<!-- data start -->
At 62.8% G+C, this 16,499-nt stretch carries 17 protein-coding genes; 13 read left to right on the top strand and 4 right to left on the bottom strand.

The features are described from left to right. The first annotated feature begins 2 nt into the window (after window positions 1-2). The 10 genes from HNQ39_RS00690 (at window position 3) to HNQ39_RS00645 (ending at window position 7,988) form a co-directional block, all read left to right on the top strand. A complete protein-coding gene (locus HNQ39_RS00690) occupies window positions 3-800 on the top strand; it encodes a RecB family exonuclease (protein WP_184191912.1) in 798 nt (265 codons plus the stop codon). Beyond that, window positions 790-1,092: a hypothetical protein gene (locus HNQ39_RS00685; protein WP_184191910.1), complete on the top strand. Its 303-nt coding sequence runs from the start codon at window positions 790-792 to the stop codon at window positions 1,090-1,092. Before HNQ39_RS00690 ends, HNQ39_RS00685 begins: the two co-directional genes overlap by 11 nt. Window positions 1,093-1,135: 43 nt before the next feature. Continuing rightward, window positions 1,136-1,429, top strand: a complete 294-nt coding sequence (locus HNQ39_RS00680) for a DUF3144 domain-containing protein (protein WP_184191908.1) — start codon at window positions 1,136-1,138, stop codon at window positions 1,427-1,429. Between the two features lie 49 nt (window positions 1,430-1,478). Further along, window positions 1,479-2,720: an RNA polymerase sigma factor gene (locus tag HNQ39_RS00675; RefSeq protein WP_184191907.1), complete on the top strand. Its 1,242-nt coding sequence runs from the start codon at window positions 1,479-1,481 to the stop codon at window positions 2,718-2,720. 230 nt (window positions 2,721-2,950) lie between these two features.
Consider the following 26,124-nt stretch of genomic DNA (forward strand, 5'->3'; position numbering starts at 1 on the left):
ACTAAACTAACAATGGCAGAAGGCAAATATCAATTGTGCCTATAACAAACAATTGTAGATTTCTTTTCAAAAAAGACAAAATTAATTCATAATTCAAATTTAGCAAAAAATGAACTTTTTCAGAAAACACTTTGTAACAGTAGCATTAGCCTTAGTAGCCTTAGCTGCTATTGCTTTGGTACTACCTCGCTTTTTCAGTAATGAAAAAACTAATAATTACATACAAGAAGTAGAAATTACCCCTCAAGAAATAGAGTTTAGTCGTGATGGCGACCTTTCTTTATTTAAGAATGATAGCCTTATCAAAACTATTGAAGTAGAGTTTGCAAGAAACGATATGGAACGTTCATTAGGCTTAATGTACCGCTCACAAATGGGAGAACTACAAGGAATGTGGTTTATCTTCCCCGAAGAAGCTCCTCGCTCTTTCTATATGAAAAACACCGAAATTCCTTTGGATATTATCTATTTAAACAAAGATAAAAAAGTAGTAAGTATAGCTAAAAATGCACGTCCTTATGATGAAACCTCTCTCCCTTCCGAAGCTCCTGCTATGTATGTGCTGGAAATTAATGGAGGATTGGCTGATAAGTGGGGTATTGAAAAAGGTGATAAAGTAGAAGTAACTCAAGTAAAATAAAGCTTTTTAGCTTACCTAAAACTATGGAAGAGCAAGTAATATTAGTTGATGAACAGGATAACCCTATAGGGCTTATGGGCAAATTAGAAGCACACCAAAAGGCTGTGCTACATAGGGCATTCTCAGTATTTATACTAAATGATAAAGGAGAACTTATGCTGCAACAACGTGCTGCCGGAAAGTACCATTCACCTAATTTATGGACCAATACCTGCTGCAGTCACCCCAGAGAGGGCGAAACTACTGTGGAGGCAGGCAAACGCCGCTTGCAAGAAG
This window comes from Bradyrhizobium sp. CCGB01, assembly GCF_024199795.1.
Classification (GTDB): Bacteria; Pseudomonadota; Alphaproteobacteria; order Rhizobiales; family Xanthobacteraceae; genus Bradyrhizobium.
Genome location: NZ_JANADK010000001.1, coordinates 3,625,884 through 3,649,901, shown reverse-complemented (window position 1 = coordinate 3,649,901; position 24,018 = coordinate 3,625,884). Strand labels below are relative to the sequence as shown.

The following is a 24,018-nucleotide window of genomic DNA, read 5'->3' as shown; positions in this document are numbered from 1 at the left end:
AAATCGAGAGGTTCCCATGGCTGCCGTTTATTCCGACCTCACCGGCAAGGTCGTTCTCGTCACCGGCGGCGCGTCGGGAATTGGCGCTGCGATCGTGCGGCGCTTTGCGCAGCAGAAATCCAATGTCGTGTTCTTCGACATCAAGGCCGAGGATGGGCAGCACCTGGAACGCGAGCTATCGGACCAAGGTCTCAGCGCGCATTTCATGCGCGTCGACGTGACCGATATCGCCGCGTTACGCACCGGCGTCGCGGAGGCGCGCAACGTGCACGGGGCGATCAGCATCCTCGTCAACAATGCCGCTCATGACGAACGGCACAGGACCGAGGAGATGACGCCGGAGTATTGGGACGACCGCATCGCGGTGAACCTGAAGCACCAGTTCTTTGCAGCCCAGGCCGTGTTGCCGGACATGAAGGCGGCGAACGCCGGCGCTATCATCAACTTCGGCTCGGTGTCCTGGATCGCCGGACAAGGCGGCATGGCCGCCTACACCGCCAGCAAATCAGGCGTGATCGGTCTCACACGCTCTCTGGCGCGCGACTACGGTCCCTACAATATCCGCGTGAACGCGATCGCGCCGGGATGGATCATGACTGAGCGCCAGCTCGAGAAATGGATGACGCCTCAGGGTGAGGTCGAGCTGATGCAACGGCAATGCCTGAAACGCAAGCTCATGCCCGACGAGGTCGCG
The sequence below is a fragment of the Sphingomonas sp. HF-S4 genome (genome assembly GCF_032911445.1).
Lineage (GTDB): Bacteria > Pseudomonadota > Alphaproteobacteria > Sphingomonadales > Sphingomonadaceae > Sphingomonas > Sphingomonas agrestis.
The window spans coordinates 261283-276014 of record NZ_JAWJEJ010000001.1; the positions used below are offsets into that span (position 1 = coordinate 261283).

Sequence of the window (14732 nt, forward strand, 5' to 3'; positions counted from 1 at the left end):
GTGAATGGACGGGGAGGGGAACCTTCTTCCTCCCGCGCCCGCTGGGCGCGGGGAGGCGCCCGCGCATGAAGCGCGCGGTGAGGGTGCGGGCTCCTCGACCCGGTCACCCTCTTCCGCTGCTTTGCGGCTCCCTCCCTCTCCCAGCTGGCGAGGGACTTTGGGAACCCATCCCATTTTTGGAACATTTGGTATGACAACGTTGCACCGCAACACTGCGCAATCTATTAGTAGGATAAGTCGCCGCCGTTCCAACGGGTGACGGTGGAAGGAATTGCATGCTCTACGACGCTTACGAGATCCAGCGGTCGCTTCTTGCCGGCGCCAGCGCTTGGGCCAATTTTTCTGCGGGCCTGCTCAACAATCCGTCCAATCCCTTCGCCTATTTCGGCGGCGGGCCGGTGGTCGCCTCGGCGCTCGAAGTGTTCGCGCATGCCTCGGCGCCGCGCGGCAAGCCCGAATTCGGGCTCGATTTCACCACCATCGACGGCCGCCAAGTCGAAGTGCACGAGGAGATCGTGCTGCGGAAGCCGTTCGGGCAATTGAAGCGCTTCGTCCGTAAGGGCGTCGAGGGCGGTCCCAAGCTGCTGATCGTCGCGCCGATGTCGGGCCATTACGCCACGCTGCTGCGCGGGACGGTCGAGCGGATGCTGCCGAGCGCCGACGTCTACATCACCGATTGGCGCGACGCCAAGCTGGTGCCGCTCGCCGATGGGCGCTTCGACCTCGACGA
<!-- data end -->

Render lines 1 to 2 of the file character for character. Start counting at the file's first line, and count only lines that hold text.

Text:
At 62.8% G+C, this 16,499-nt stretch carries 17 protein-coding genes; 13 read left to right on the top strand and 4 right to left on the bottom strand.

The features are described from left to right. The first annotated feature begins 2 nt into the window (after window positions 1-2). The 10 genes from HNQ39_RS00690 (at window position 3) to HNQ39_RS00645 (ending at window position 7,988) form a co-directional block, all read left to right on the top strand. A complete protein-coding gene (locus HNQ39_RS00690) occupies window positions 3-800 on the top strand; it encodes a RecB family exonuclease (protein WP_184191912.1) in 798 nt (265 codons plus the stop codon). Beyond that, window positions 790-1,092: a hypothetical protein gene (locus HNQ39_RS00685; protein WP_184191910.1), complete on the top strand. Its 303-nt coding sequence runs from the start codon at window positions 790-792 to the stop codon at window positions 1,090-1,092. Before HNQ39_RS00690 ends, HNQ39_RS00685 begins: the two co-directional genes overlap by 11 nt. Window positions 1,093-1,135: 43 nt before the next feature. Continuing rightward, window positions 1,136-1,429, top strand: a complete 294-nt coding sequence (locus HNQ39_RS00680) for a DUF3144 domain-containing protein (protein WP_184191908.1) — start codon at window positions 1,136-1,138, stop codon at window positions 1,427-1,429. Between the two features lie 49 nt (window positions 1,430-1,478). Further along, window positions 1,479-2,720: an RNA polymerase sigma factor gene (locus tag HNQ39_RS00675; RefSeq protein WP_184191907.1), complete on the top strand. Its 1,242-nt coding sequence runs from the start codon at window positions 1,479-1,481 to the stop codon at window positions 2,718-2,720. 230 nt (window positions 2,721-2,950) lie between these two features.